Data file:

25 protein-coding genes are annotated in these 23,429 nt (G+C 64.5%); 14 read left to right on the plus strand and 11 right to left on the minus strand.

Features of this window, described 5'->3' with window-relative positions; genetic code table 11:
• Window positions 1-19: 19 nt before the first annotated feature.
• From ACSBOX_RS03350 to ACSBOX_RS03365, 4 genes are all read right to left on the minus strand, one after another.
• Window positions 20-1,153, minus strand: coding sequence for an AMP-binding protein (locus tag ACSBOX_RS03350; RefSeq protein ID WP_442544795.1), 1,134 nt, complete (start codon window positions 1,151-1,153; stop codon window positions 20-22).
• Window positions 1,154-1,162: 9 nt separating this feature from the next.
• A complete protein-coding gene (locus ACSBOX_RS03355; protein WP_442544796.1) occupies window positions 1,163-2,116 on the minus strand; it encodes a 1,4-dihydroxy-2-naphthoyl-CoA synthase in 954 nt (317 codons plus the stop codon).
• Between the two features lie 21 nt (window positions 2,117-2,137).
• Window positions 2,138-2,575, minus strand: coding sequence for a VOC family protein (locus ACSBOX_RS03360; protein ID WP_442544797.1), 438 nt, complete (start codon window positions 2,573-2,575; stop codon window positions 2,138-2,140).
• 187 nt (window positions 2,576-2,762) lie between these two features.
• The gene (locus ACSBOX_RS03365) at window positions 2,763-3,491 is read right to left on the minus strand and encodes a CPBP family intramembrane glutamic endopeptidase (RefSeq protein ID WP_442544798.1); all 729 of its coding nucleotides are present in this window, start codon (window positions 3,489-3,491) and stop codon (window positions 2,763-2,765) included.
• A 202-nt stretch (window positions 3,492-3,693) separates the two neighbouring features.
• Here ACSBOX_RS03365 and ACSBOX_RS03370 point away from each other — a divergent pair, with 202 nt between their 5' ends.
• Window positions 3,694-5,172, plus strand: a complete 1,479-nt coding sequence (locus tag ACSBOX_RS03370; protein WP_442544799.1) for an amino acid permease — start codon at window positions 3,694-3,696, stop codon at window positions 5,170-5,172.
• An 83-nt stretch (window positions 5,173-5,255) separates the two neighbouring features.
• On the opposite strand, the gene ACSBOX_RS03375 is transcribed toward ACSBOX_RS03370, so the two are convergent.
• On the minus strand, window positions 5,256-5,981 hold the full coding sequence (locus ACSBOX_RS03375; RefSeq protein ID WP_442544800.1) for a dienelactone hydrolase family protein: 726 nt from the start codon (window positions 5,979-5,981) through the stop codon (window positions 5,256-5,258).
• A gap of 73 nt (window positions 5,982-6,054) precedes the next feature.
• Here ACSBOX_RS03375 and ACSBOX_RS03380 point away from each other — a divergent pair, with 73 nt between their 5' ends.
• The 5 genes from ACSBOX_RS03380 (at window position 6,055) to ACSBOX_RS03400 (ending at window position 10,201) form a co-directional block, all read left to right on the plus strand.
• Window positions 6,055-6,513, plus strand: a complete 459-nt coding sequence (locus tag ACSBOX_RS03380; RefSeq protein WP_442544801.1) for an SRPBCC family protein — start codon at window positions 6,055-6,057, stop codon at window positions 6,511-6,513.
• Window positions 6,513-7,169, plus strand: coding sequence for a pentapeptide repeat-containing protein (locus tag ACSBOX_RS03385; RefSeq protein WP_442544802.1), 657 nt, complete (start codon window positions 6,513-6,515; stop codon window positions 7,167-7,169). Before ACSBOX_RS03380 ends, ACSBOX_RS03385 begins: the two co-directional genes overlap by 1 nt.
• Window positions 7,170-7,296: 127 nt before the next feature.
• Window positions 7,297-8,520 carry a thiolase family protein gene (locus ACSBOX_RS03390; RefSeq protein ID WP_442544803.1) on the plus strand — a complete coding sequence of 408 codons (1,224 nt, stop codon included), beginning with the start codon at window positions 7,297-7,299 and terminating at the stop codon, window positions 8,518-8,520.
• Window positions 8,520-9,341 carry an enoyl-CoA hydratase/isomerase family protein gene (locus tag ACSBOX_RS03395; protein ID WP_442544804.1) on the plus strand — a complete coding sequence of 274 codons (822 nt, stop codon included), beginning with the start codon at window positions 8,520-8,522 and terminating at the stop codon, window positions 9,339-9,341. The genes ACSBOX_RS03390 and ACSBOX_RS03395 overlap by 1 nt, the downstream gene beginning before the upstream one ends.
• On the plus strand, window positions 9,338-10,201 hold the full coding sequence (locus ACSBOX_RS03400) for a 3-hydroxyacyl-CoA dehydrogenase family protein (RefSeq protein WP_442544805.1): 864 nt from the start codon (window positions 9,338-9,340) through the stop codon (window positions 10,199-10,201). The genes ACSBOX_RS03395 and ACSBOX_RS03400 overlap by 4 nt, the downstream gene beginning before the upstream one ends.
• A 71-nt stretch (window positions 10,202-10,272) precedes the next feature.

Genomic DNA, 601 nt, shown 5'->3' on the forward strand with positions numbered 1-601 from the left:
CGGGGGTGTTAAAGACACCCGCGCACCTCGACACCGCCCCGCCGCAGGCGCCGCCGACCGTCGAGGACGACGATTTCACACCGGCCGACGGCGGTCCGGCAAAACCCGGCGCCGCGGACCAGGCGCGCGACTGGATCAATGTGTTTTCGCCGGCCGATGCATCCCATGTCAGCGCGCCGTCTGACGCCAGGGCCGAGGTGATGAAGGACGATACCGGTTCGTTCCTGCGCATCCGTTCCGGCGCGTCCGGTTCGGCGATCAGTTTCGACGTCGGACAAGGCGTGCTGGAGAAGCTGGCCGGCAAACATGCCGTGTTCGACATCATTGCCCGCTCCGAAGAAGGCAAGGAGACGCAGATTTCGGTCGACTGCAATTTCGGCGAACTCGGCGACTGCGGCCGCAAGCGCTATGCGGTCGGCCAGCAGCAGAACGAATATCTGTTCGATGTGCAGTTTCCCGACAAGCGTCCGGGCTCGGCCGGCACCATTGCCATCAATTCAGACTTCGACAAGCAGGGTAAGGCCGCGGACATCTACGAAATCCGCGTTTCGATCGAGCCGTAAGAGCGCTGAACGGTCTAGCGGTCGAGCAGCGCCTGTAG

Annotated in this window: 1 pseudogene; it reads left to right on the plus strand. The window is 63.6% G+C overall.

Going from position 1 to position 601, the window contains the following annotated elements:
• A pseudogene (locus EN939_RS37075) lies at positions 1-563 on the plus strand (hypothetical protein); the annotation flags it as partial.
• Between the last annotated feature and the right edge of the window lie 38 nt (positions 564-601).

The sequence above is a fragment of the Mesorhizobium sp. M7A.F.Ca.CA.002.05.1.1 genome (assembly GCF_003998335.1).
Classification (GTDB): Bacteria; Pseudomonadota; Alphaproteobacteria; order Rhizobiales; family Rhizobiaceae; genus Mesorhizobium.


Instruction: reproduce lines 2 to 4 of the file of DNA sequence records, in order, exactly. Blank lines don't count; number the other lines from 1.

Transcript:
Features of this window, described 5'->3' with window-relative positions; genetic code table 11:
• Window positions 1-19: 19 nt before the first annotated feature.
• From ACSBOX_RS03350 to ACSBOX_RS03365, 4 genes are all read right to left on the minus strand, one after another.